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Old 05-15-2011, 08:25 PM
 
Location: Tampa
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So should I try to rearrange her room to get her bed away from the window? He room is very small and I am not sure where I would put it, but if it means she would be safer, I would move it. How far away from the window should she be?
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Old 05-16-2011, 05:09 AM
 
Location: Deane Hill, Knoxville, Tennessee
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You can only do what you can do. I've had five kids and lived in numerous places. Just don't put it under the window and you are probably going to be fairly safe.
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Old 05-16-2011, 08:47 AM
 
Location: Floribama
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Unless there's a tree (or other tall object, power lines, etc) right outside of the window I don't see the harm.
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Old 05-17-2011, 05:29 PM
 
Location: Tampa
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How far away from the window would be considered a safe distance to move her bed?
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Old 05-17-2011, 10:18 PM
 
Location: Seattle, Washington
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I've heard of people being struck by lightning through windows before. Not sure how common it is though. I've also heard of lightning striking a telephone line, which actually caused phones in the nearby houses attached to that line to melt a little!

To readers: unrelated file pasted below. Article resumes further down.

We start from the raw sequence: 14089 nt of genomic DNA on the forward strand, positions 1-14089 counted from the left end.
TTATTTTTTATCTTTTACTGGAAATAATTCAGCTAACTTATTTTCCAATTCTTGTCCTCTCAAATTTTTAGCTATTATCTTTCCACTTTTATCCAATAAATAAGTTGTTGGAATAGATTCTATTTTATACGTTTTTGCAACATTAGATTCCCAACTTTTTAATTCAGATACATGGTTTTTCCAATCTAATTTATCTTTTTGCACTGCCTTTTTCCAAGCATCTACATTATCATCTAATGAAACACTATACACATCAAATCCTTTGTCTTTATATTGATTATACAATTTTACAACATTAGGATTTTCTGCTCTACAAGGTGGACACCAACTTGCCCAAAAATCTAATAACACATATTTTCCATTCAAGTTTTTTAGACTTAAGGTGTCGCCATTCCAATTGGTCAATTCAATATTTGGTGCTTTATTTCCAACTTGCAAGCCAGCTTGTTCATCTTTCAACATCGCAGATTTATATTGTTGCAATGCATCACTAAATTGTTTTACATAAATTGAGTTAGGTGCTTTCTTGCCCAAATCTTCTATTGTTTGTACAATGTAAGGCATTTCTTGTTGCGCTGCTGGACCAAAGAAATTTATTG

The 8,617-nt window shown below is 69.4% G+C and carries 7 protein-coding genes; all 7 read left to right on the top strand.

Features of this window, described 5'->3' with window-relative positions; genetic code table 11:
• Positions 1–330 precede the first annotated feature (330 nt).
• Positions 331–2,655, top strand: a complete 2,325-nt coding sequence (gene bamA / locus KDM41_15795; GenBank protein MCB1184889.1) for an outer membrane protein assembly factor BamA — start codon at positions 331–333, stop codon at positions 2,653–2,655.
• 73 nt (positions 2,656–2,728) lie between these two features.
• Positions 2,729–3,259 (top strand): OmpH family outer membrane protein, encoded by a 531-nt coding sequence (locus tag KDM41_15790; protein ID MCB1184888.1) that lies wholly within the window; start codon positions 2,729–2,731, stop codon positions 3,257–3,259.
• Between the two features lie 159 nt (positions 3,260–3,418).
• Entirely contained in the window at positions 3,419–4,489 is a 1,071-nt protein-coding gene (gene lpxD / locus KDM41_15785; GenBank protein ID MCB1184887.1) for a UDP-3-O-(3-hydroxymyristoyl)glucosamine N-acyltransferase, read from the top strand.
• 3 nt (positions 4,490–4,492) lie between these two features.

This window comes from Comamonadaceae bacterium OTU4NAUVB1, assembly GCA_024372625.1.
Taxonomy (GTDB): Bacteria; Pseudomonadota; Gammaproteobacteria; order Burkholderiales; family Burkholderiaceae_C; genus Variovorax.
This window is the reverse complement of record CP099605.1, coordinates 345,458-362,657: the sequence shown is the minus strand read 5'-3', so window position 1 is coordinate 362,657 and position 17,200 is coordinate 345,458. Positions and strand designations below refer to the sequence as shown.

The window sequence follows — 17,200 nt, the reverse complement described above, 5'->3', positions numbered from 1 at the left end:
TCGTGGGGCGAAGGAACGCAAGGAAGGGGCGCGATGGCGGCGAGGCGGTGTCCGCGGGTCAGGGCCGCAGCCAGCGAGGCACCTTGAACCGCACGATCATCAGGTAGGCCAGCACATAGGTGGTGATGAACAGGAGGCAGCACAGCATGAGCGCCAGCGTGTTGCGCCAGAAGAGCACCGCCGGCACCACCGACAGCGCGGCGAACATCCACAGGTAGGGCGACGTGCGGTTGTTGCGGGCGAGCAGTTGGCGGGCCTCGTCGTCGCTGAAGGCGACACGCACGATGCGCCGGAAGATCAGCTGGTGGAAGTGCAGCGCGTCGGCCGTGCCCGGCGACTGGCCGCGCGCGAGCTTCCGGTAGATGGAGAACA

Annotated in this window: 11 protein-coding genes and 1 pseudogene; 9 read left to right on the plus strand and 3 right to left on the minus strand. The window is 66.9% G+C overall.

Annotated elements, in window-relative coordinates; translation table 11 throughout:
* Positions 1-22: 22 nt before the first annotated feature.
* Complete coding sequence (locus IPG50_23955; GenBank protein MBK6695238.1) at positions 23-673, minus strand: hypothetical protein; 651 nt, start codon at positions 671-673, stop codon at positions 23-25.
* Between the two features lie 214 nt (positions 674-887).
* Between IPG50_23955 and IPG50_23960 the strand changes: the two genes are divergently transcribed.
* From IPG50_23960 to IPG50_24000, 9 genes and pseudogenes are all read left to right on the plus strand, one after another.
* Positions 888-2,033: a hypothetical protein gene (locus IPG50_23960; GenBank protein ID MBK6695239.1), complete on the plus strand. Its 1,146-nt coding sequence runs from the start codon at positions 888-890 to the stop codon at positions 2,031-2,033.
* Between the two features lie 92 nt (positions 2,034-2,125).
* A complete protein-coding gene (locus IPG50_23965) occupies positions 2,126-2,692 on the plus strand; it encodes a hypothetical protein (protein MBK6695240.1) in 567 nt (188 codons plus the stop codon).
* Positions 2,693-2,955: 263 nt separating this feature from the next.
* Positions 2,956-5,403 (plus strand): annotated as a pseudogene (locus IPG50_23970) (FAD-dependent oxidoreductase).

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Old 05-17-2011, 10:45 PM
 
508 posts, read 485,600 times
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Quote:
Originally Posted by annaegel View Post
So should I try to rearrange her room to get her bed away from the window? He room is very small and I am not sure where I would put it, but if it means she would be safer, I would move it. How far away from the window should she be?
Think of a person standing outside with a gun, pointing at her window. Where will the bullet go? <this is just my guess> In other words I doubt lighting would bolt into the window and then do a "curveball" on you.

Somebody feel free to correct me, if I'm wrong.
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Old 05-17-2011, 11:01 PM
 
Location: Cold Frozen North
1,924 posts, read 3,136,906 times
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Quote:
Originally Posted by annaegel View Post
Last nights lightning storm at 4 am caused my daughter to come into my bedroom. She was taught in school not to sit in front of the window during a lightning storm. Her bed is right next to a big window in her room. Is this a legit concern or does she have nothing to worry about?

Thanks!
My mother always insisted that I stay away from windows during a lightning storm also. Even as an adult, I still tend to stay away from windows, especially if the lightning strikes are close by. It's amazing how many things you learn as a child come back to you as a grown adult.